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Environment

WNYC News

In Rare Move, Christie Blocks Pinelands Pay Raise

Thursday, April 10, 2014

NJ Spotlight

The governor vetoes the Pinelands Commission meeting minutes and environmentalists cry foul.

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The Leonard Lopate Show

How Fracking Changed the World

Thursday, April 10, 2014

Fracking has become a fixture of the American landscape and the global economy, and we'll find out how and what it means for energy, the environment, and the economy.

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All Things Considered

Why Do Some Clouds Drop Rain, While Others Don't?

Wednesday, April 09, 2014

With little relief in sight for California's record drought, scientists are trying to learn why some clouds rain and other don't. As Lauren Sommer of KQED says, they're finding surprising answers.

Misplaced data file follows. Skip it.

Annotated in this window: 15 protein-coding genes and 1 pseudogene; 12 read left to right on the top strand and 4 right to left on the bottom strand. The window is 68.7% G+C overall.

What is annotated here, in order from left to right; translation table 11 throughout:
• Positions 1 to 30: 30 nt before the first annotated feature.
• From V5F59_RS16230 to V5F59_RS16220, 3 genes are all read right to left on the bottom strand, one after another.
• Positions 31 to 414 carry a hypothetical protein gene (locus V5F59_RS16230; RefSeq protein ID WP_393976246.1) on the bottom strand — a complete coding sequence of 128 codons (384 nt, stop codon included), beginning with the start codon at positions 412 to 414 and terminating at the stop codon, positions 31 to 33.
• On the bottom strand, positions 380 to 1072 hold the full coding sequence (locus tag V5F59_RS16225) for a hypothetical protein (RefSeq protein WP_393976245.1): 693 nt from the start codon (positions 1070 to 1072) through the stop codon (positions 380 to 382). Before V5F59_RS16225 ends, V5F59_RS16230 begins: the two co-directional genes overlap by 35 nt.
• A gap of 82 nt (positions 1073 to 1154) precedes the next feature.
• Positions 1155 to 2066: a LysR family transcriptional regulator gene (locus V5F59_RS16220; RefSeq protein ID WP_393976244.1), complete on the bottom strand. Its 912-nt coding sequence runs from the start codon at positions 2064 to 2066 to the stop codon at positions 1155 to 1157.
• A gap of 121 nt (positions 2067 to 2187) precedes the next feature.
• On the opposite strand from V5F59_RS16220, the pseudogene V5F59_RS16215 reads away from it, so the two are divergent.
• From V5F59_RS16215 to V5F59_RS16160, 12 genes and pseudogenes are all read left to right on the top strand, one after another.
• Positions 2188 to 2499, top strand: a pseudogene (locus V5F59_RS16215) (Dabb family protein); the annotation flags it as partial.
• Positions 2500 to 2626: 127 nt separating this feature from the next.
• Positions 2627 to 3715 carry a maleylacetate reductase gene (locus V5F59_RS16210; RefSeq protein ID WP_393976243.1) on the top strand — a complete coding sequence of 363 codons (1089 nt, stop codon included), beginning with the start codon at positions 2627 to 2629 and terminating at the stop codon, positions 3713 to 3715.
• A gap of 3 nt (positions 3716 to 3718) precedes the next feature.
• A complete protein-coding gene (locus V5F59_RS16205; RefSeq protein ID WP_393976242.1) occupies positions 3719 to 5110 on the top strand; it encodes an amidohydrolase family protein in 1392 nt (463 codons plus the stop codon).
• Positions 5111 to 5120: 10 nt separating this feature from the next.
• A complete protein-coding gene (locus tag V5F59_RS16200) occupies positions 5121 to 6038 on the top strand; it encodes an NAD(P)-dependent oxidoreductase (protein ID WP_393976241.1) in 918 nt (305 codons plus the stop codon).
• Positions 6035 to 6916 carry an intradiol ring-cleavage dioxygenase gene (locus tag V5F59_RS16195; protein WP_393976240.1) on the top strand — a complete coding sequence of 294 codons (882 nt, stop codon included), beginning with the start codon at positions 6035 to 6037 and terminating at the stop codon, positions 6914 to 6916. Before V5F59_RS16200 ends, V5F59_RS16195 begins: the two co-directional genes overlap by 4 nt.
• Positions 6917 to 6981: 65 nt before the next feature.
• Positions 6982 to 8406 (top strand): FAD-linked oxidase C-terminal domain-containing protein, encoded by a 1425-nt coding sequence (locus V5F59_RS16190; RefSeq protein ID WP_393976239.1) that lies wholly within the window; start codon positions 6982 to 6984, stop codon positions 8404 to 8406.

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All Things Considered

Federal Plan To Save Prairie Chickens Ruffles State Feathers

Wednesday, April 09, 2014

The federal government just listed the lesser prairie chicken as a threatened species, but states are pushing back hard, saying that restrictions could negatively impact a number of industries.

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Food Scraps To Fuel Vertical Farming's Rise In Chicago

Wednesday, April 09, 2014

As vertical farming takes root in cities around the world, critics fear it's leaving a big carbon footprint. An experiment in Chicago turning garbage into energy aims to prove them wrong.

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Morning Edition

States, Lawmakers Want Feds To Use New Math For FEMA Calculations

Wednesday, April 09, 2014

As a new tornado season begins, Illinois officials say they need more help from the federal government, and Sens. Kirk and Durbin have reintroduced a bill proposing changes to the disaster formula.

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NASA Image Shows Volcanic Island Has Annexed Its Neighbor

Tuesday, April 08, 2014

NASA says the Western Pacific island of Nishino-shima has merged with its newly created volcanic companion, forming one larger landmass.